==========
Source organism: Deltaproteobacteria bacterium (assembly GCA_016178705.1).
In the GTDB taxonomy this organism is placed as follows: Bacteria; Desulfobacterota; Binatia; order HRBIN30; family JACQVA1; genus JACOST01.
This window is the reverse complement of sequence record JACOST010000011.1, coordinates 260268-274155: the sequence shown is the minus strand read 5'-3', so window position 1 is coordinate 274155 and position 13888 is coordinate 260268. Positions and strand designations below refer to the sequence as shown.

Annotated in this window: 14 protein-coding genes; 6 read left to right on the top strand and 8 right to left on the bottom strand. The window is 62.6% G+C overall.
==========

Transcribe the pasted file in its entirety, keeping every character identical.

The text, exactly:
Source organism: Deltaproteobacteria bacterium (assembly GCA_016178705.1).
In the GTDB taxonomy this organism is placed as follows: Bacteria; Desulfobacterota; Binatia; order HRBIN30; family JACQVA1; genus JACOST01.
This window is the reverse complement of sequence record JACOST010000011.1, coordinates 260268-274155: the sequence shown is the minus strand read 5'-3', so window position 1 is coordinate 274155 and position 13888 is coordinate 260268. Positions and strand designations below refer to the sequence as shown.

Annotated in this window: 14 protein-coding genes; 6 read left to right on the top strand and 8 right to left on the bottom strand. The window is 62.6% G+C overall.